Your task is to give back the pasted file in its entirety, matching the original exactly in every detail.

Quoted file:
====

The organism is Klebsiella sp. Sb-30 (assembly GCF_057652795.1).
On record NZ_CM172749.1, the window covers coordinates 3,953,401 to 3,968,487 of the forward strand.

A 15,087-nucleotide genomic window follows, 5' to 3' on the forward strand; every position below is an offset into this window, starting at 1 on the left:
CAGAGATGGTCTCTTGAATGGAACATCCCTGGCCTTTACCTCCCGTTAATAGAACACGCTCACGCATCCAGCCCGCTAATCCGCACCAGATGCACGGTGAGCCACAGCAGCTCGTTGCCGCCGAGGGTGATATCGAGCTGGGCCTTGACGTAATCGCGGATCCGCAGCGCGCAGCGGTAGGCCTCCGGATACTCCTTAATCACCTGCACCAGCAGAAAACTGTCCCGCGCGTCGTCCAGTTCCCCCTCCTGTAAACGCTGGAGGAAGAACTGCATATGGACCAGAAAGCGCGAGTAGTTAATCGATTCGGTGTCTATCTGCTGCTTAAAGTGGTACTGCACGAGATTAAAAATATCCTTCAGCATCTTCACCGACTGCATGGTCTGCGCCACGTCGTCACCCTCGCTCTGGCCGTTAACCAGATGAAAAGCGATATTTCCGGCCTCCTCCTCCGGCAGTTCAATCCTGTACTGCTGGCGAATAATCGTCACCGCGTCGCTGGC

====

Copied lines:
The organism is Klebsiella sp. Sb-30 (assembly GCF_057652795.1).
On record NZ_CM172749.1, the window covers coordinates 3,953,401 to 3,968,487 of the forward strand.

A 15,087-nucleotide genomic window follows, 5' to 3' on the forward strand; every position below is an offset into this window, starting at 1 on the left:
CAGAGATGGTCTCTTGAATGGAACATCCCTGGCCTTTACCTCCCGTTAATAGAACACGCTCACGCATCCAGCCCGCTAATCCGCACCAGATGCACGGTGAGCCACAGCAGCTCGTTGCCGCCGAGGGTGATATCGAGCTGGGCCTTGACGTAATCGCGGATCCGCAGCGCGCAGCGGTAGGCCTCCGGATACTCCTTAATCACCTGCACCAGCAGAAAACTGTCCCGCGCGTCGTCCAGTTCCCCCTCCTGTAAACGCTGGAGGAAGAACTGCATATGGACCAGAAAGCGCGAGTAGTTAATCGATTCGGTGTCTATCTGCTGCTTAAAGTGGTACTGCACGAGATTAAAAATATCCTTCAGCATCTTCACCGACTGCATGGTCTGCGCCACGTCGTCACCCTCGCTCTGGCCGTTAACCAGATGAAAAGCGATATTTCCGGCCTCCTCCTCCGGCAGTTCAATCCTGTACTGCTGGCGAATAATCGTCACCGCGTCGCTGGC